Secondary Assessment Technologies (SAT) strengthens evaluation and assessment of stockpile secondaries. It supports evaluation of the reliability and performance of potential future and/or modified configurations that may enter the stockpile without nuclear testing, thus supporting a broad range of options for future LEPs. SAT also develops the predictive capabilities to quantify weapon output and its interaction with the surrounding environment. SAT has a strong programmatic coupling with the high energy density (HED) facilities supported by both the Science Campaigns and the Office of Inertial Confinement Fusion, including the National Ignition Facility, Omega Laser Facility at the University of Rochester Laboratory for Laser Energetics, and the Z Machine at Sandia National Laboratories in New Mexico.
Nuclear Experiments supports the Stockpile Stewardship Program by conducting experiments with special nuclear material, as well as surrogate hydrodynamic experiments. It is responsible for executing experiments at the Nevada National Security Site, DARHT and other firing sites. Its particular focus is on hydrodynamic and sub-critical plutonium experiments that are part of the Dynamic Materials Properties, Advanced Certification, and Primary Assessment subprograms. These experiments provide vital data on plutonium performance and, in the case of hydrodynamic experiments—high explosive-driven experiments in weapons geometry—provide a platform for investigating integrated performance of weapons subsystems and physics without nuclear explosive testing. It is also responsible for maintaining operations of experimental platforms that perform plutonium experiments such as the Large Bore Powder Gun and advanced platforms for measuring plutonium properties, such as the Joint Actinide Shock Physics Experimental Research gas gun, facilities at TA-55, Proton Radiography Facility at the Los Alamos Neutron Science Center, the Z Machine, and National Criticality Experiments Research Center at the Device Assembly Facility. Nuclear Experiments works on the long-range development of advanced radiographic and other diagnostic techniques and is responsible for oversight of the DOE-DoD Joint Munitions Program (JMP). JMP is a joint research and development program with the Department of Defense that aims to improve nonnuclear munitions technology.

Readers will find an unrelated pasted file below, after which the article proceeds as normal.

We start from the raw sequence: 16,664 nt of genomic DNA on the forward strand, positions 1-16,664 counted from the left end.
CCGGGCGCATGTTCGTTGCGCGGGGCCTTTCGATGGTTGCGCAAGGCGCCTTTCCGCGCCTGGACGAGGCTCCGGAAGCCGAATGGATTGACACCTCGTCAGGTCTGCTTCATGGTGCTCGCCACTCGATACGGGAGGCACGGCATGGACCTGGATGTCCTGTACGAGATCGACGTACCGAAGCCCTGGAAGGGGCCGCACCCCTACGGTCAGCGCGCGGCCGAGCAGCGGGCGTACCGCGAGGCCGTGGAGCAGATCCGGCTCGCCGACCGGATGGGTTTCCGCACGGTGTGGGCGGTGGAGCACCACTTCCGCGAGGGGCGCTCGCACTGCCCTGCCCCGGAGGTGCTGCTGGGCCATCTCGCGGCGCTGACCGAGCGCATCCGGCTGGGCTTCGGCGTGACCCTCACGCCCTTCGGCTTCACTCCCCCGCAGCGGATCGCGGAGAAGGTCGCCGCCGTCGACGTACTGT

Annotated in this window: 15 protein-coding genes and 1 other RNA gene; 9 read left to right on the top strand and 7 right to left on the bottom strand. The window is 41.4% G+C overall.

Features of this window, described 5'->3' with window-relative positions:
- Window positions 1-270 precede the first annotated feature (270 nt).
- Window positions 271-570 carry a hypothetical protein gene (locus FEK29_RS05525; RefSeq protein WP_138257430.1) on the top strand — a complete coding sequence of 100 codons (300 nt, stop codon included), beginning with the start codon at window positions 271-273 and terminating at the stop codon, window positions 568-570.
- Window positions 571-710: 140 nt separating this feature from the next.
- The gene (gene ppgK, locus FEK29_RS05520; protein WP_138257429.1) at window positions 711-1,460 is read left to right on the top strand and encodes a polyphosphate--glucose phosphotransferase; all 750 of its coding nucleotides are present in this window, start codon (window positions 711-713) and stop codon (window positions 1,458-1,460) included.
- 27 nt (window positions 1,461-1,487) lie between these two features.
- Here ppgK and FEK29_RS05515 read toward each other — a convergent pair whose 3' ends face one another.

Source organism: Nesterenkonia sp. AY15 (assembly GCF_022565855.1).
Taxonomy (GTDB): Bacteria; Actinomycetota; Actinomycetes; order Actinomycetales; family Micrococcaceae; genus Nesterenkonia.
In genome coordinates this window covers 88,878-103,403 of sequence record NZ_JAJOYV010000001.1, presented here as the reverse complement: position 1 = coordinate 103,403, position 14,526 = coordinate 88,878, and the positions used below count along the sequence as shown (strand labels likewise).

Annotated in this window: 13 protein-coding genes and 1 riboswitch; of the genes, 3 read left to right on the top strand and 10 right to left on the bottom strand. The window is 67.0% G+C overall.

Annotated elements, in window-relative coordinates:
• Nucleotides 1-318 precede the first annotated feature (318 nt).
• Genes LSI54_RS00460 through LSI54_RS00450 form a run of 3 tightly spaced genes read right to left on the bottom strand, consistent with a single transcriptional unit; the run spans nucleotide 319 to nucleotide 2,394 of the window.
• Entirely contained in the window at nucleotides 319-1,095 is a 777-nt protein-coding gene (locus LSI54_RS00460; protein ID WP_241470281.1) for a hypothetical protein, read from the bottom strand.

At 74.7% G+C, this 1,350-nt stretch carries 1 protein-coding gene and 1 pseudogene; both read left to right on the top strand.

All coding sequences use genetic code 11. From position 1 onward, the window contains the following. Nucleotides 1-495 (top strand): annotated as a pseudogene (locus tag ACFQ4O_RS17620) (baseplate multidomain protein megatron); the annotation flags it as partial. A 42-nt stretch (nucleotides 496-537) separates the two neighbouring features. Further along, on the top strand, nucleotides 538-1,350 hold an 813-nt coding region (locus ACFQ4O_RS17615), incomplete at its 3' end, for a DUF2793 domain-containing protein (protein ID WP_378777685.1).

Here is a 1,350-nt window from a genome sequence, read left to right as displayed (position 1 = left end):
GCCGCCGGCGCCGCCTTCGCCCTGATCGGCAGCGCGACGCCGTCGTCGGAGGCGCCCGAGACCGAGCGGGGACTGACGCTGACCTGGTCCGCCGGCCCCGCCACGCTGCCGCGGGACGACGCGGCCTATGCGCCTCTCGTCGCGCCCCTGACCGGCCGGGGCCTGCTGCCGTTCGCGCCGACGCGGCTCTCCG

The Advanced Certification subprogram provides the integrating approach for the Science Campaign. Recent internal and external studies have highlighted areas for improvement in how the design laboratories certify and assess stockpile systems in the absence of integrated nuclear testing. This Science Campaign subprogram responds to those studies with activities to improve the weapons assessment and certification process through expanded, independent peer review mechanisms and refined computational tools and methods. Advanced Certification also includes the advancement of the physical understanding of surety mechanisms and their impacts on assessment and certification, further exploration of failure modes, assessments of the effects of (new) manufacturing on material properties, understanding near-neighbors and anticipating technological surprise.
Dynamic Materials Properties
The Dynamic Materials Properties (DMP) develops the models that describe and predict the behaviors of weapons materials in the extreme conditions of nuclear weapon operation. DMP conducts an experiment-centered research program emphasizing materials response under high-pressure, high-temperature, high-strain, and high-strain-rates (i.e., rapid material deformation). Its efforts also include developing new experimental and diagnostic platforms capable of providing the needed data and supporting its interpretation. NNSA ultimately uses these models to predict material response and performance in the nuclear explosive package for assessments of performance, safety, surety and reliability.